Harry Hakuei Kosato, the founder of Sushi & More, Harry spent over 15 years in India experimenting with Japanese food, especially sushi. He also runs an aligned domain in the sales of Kikkoman India – a Japanese sauce brand. In an exclusive interview, Harry Kosato talks about his journey, do’s and don’ts to have sushi, myths around it, and more. Edited excerpts from an interview:
How has sushi become popular with Indians?
It’s part of a global trend. People love sushi. Sushi is one of the top food trends in India, and globally, now. I think to focus on light, healthy, and really delicious dishes that have a real punch of umami thanks to Kikkoman Soy Sauce which is used to flavor the fresh sushi, this really is a real “sushi fix” kick that aficionados cannot do without – sushi once a week is a popular thing, for Sushi and More, where some 60% are repeat customers!
How has sushi, as a dish, evolved over the years?
The evolution of sushi is an interesting adventure. It is the interplay of bold entrepreneurs, hungry foodies, quality ingredients, a rising economy, and exposure to sushi through more overseas travel by Indians, who craved their “sushi fix” at home in India.
Of course, in all of this, we must never ever forget the role of capable and dependable sushi chefs, who are not easy to find, given their level of know-how and skills, and takes much discipline and persistence to deliver the best sushi to the discerning Indian sushi lover.
It started off in 5-star hotels and high-end restaurants. It then slowly started to spread to standalone and then to delivery kitchens. Now, sushi can be found in pan-Asian restaurants in addition to the 100 Japanese food-only restaurants in India.
How different is Indian sushi from what is served in Japan?
Mainly ingredients are different. I mean different ingredients in the toppings and fillings of sushi and sushi rolls. Vinegared sushi rice, nori seaweed, Kikkoman Soy Sauce, and vinegared ginger called “gari”, are the same. But topping variety is much more, say over 100 fresh seafood mainly, but in India, the selection is much less, and veg like avocado, as well as cooked items like prawn tempura. But as with all things, sushi evolves, in the way that I think Indian curry has evolved – now Great Britain’s national dish!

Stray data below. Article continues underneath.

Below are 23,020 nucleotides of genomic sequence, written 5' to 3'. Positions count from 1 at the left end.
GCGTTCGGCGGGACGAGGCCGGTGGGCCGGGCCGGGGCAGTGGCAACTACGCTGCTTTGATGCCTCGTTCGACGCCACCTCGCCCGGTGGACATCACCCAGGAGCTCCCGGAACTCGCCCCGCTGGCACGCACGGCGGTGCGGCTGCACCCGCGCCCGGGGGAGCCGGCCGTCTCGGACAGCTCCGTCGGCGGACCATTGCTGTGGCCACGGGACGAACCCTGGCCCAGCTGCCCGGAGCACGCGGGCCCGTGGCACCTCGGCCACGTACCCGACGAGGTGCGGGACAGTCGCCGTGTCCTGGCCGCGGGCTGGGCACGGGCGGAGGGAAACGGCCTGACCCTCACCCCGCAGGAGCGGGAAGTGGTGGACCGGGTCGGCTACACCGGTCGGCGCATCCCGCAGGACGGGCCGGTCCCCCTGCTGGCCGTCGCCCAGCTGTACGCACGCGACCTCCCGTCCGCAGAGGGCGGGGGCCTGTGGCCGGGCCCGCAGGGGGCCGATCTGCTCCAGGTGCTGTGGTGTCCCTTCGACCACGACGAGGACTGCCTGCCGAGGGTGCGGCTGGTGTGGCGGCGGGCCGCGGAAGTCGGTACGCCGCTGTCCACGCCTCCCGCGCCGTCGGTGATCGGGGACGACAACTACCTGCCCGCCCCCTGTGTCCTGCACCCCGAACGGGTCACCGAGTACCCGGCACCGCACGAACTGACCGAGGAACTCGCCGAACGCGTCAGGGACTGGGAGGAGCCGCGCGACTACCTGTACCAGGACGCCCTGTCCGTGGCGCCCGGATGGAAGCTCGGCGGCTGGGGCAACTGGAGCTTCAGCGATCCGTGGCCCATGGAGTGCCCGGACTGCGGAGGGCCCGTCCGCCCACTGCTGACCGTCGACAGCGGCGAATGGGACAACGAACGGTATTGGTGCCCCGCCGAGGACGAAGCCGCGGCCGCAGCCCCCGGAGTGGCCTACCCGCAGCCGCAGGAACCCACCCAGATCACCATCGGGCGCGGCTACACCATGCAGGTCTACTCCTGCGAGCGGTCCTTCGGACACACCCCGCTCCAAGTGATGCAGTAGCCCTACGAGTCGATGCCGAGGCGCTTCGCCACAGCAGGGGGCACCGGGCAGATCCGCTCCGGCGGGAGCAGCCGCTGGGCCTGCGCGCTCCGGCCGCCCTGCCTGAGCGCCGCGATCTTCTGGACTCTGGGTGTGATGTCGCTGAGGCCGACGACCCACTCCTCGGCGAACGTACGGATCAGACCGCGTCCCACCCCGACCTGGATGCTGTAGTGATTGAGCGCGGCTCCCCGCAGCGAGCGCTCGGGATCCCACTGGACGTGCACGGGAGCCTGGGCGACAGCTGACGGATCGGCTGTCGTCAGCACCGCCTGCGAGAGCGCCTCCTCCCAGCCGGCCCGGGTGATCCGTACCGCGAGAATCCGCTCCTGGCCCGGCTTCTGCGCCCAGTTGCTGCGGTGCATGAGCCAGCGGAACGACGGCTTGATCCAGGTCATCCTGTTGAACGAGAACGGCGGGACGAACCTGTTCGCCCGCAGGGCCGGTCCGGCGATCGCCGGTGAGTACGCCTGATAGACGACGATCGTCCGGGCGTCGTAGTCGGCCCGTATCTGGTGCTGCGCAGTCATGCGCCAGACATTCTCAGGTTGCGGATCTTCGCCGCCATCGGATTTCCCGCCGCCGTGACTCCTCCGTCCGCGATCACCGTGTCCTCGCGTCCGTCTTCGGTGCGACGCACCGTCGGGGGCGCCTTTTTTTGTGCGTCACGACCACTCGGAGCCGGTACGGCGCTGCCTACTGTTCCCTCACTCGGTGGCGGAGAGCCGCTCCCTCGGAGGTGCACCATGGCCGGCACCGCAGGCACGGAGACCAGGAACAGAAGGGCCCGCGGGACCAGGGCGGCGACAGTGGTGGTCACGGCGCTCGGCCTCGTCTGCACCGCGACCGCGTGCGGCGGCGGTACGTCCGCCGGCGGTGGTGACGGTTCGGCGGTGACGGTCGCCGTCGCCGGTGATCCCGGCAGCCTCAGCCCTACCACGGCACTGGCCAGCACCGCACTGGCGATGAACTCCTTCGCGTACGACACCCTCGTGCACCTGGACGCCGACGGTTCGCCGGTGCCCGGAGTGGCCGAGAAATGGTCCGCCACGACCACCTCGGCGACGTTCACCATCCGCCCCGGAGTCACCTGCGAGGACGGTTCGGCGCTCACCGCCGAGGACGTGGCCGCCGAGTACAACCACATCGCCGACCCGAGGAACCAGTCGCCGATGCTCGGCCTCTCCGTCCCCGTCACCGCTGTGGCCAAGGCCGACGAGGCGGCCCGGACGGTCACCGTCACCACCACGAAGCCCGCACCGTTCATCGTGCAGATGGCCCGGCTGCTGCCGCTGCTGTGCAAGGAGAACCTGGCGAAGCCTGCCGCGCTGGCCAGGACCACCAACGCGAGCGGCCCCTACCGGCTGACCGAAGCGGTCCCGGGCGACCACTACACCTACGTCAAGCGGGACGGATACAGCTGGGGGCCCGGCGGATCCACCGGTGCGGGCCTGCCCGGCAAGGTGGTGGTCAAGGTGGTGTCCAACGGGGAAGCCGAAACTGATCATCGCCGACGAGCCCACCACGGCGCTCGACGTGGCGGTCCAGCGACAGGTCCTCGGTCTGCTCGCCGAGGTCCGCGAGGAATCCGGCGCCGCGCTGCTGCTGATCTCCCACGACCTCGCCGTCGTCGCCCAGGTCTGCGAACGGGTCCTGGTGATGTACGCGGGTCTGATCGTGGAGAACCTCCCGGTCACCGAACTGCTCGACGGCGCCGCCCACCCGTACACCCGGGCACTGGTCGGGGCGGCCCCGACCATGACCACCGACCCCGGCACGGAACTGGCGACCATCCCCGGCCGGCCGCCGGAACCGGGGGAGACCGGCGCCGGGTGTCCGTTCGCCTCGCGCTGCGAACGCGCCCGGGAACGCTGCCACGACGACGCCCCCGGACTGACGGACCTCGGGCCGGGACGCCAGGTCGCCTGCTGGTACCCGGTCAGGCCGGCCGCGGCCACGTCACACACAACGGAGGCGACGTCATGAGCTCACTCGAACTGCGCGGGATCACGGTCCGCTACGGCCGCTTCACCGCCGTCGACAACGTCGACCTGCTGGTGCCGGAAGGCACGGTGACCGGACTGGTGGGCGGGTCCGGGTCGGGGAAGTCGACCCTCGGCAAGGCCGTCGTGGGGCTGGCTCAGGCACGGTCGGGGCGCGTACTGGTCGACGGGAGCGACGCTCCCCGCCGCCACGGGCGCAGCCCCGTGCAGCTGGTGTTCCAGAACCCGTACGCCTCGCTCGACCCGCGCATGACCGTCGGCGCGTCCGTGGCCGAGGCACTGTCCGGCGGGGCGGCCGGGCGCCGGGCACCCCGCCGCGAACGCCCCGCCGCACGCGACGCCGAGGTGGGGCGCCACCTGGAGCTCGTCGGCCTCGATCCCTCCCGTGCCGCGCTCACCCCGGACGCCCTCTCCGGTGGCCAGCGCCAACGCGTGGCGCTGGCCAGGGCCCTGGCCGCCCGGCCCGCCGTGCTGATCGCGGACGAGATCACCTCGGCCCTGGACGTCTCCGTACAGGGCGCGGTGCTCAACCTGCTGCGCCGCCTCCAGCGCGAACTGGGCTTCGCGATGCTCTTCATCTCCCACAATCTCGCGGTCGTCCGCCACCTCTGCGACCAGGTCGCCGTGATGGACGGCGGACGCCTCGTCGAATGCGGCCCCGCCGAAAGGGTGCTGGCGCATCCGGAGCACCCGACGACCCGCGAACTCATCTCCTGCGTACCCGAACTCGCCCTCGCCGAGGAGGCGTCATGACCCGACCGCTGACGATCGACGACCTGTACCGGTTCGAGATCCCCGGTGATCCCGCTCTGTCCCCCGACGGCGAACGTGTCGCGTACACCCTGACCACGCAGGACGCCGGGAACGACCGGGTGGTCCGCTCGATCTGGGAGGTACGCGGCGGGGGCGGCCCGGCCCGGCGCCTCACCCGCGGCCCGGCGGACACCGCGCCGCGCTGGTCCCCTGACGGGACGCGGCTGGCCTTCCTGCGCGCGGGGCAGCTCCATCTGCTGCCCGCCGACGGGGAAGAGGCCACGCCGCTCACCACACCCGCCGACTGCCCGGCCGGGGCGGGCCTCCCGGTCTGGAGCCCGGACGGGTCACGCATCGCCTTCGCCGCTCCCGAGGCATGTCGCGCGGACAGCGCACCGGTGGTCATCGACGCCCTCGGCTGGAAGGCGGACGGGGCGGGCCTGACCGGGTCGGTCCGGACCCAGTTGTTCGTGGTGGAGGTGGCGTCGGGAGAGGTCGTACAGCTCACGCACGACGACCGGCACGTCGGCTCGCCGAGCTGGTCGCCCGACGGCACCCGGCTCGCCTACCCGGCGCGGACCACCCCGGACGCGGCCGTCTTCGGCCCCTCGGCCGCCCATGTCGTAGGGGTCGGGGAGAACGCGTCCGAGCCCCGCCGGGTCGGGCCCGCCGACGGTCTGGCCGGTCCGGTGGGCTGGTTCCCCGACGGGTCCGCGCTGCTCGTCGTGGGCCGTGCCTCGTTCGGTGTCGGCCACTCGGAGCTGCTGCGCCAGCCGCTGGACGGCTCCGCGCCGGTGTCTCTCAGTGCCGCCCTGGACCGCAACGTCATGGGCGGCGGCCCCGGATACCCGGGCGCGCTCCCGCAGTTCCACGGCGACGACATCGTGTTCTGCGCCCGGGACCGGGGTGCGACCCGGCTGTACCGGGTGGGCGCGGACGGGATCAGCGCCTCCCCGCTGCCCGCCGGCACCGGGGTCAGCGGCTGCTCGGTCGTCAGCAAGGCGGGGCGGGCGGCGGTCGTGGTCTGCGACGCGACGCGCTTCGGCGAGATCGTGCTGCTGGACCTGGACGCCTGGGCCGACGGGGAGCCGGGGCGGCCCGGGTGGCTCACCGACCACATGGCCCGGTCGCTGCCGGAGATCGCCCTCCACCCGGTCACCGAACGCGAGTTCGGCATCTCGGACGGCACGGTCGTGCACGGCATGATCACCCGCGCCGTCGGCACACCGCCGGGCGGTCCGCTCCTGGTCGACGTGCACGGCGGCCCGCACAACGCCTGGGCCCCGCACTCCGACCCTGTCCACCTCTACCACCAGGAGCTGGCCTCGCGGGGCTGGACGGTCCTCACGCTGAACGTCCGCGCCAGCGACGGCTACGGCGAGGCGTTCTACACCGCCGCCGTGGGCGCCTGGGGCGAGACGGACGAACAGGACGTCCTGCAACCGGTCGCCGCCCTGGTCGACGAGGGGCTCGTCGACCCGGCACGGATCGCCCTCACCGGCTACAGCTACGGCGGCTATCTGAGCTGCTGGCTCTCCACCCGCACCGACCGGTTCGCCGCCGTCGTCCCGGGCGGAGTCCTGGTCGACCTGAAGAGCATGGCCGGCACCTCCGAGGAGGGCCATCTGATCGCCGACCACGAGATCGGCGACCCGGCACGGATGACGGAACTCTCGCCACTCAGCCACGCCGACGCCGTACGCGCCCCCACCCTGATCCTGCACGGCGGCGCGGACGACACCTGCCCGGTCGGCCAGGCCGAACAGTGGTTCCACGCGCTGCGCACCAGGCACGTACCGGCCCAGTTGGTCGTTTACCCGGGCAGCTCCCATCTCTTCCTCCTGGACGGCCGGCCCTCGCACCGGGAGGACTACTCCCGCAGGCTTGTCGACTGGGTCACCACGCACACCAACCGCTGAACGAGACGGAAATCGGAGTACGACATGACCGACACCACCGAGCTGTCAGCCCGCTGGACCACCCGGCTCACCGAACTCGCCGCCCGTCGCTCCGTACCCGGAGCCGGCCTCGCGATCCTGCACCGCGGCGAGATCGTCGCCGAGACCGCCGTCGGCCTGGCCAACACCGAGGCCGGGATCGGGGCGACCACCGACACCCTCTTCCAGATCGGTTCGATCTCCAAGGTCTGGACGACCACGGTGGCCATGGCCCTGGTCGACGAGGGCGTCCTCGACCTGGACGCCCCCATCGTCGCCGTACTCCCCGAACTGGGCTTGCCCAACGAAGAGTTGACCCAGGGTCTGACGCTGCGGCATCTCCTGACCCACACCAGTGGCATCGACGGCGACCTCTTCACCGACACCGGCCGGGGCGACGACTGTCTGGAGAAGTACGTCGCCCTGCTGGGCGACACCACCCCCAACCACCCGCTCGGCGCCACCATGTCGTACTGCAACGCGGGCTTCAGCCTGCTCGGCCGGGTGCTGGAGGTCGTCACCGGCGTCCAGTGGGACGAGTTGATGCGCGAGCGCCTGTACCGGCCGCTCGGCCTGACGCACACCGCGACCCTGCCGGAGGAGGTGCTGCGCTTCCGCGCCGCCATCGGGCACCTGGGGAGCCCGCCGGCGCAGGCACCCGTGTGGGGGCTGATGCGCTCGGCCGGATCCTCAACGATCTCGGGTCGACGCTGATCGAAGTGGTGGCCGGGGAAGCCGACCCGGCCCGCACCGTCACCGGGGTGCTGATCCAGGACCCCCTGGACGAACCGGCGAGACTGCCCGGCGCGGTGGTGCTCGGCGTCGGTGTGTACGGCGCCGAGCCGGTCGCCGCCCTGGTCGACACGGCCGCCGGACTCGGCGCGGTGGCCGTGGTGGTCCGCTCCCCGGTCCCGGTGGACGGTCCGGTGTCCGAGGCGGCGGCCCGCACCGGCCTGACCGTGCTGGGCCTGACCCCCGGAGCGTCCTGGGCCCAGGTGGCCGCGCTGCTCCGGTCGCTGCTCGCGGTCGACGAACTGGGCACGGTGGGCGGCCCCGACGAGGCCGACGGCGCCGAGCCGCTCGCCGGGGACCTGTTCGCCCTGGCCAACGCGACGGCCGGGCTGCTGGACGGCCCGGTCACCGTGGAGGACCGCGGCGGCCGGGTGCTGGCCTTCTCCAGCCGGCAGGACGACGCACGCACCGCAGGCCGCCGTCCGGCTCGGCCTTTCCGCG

More rolls in India, versus more nigiri items in Japan. One should also note that other countries around the world have different ingredients and ways of serving, or using atypical sauces like mayonnaise and spicy Sriracha chili sauce.
People, often just relate sushi to Japanese cuisine, please help us in understanding what other dishes are must-haves when we talk about Japanese food.
Indeed. A quick look on Google gives you a taste of the many different types of Japanese food, both dishes and regional specialist dishes and variations thereof. There are too many must-haves. Yakitori. Tempura. Shabu-shabu. Okonomiyaki. Katsu-don. To name a few. These plus many more comprise Japanese cuisine.
What are the dos and don’ts when we eat sushi?
We say, eat like you wish to, but simple things like not putting too much Kikkoman soy sauce and/or wasabi, or say leaving the sushi on your plate for a long time, eat it as fresh as possible when you get it!
Why are accompaniments essential while consuming sushi?
Kikkoman Soy Sauce. Wasabi. Gari vinegared ginger. Chopsticks (but you are welcome to use your hands!)
What are the Japanese food trends we’ll be witnessing in 2023
More varieties of sushi toppings and fillings. And, more of the “more” items. I think udon noodles will become popular. And Karaage chicken and other breaded deep-fried dishes, and Katsu Deep fried dishes, will be more available. Maybe we will see a real Izakaya opening in India, and more kiosk-type sushi outlets in Tier 2 cities as well. Sushi and More is looking at expanding into other metro cities as well as more outlets in our existing chain of 10 outlets. Likely more popup of other Japanese dishes in other cities other than metros.